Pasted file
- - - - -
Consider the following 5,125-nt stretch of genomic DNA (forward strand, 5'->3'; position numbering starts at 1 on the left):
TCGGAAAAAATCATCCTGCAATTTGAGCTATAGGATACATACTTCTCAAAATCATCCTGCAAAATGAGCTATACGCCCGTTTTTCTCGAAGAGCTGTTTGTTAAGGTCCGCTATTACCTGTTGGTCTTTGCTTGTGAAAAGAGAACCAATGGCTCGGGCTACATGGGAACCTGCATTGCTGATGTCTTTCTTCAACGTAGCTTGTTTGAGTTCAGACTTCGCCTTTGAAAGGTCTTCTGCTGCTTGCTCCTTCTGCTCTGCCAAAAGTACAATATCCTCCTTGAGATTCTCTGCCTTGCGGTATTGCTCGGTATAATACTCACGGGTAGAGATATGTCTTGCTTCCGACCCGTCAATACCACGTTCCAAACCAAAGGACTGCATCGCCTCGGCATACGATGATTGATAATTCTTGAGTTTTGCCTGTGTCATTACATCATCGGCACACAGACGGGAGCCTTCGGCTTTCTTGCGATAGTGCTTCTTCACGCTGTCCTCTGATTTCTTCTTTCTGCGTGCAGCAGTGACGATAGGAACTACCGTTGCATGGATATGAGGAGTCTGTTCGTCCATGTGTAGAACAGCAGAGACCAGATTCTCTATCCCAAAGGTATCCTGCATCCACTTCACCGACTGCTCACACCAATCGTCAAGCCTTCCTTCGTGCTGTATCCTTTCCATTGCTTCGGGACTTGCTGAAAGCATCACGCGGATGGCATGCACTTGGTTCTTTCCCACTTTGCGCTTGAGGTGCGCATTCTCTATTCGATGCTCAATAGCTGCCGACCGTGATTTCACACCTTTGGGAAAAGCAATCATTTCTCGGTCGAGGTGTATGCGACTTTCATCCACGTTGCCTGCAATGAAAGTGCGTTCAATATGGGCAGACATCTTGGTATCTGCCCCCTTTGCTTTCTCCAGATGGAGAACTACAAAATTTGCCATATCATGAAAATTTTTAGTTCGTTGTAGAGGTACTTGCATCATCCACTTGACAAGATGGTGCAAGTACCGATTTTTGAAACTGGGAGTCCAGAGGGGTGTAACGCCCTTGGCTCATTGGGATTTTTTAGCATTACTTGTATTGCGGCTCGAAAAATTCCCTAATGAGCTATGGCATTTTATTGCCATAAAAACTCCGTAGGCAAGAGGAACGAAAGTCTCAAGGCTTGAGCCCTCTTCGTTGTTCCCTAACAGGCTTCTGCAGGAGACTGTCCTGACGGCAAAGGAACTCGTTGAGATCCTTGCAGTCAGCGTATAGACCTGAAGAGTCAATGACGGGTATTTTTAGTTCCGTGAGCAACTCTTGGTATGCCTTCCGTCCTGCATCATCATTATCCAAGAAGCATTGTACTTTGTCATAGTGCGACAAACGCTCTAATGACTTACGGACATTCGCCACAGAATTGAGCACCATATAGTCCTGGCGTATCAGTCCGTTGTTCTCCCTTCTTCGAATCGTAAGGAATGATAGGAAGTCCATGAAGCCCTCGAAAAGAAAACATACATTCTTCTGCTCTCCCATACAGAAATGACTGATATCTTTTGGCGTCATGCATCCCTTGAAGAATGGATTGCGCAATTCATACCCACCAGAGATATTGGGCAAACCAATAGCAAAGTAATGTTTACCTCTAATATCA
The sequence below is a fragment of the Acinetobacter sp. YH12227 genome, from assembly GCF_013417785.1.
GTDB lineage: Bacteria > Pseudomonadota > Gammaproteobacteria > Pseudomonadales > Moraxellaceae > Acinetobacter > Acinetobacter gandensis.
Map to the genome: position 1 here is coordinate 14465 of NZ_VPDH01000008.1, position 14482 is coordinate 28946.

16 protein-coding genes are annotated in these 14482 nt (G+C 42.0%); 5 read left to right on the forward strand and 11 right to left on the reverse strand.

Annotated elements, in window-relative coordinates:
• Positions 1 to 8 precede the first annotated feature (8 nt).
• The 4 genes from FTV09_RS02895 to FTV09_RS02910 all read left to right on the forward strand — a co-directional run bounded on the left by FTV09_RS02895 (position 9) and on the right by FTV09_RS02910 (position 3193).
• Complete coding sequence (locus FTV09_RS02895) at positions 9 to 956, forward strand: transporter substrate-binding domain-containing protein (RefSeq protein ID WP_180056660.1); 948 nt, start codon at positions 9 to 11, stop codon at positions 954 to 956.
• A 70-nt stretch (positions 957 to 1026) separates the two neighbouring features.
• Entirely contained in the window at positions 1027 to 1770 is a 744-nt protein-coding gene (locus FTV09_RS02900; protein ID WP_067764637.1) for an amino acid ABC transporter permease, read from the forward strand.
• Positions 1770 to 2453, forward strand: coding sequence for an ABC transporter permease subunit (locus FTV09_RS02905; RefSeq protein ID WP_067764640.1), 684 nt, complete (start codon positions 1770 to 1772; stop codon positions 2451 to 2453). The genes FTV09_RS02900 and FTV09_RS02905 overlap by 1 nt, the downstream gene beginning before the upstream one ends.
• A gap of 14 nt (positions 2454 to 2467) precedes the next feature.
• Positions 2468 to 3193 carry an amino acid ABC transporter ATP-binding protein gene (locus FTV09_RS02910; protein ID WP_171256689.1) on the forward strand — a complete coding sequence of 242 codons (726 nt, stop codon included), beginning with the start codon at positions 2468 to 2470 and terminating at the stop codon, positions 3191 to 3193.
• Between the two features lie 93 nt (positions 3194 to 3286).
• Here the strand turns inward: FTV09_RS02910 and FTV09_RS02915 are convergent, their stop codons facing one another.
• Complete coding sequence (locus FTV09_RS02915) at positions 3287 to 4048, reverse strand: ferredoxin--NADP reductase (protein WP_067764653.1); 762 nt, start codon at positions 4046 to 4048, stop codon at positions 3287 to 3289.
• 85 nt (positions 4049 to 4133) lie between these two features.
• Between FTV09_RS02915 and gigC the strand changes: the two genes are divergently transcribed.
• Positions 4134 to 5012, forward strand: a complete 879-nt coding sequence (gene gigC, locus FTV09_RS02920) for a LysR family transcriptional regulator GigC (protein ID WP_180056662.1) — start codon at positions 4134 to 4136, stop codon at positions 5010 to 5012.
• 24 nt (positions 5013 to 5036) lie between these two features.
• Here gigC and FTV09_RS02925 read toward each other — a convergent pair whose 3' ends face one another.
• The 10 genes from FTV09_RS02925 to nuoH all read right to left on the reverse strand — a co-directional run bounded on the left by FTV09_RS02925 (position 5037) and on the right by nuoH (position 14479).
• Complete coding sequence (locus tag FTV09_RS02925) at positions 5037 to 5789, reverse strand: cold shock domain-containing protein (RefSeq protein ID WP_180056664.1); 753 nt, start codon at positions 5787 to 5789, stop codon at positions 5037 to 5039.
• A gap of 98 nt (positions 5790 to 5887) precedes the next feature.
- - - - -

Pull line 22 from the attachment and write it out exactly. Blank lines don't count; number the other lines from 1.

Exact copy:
• 24 nt (positions 5013 to 5036) lie between these two features.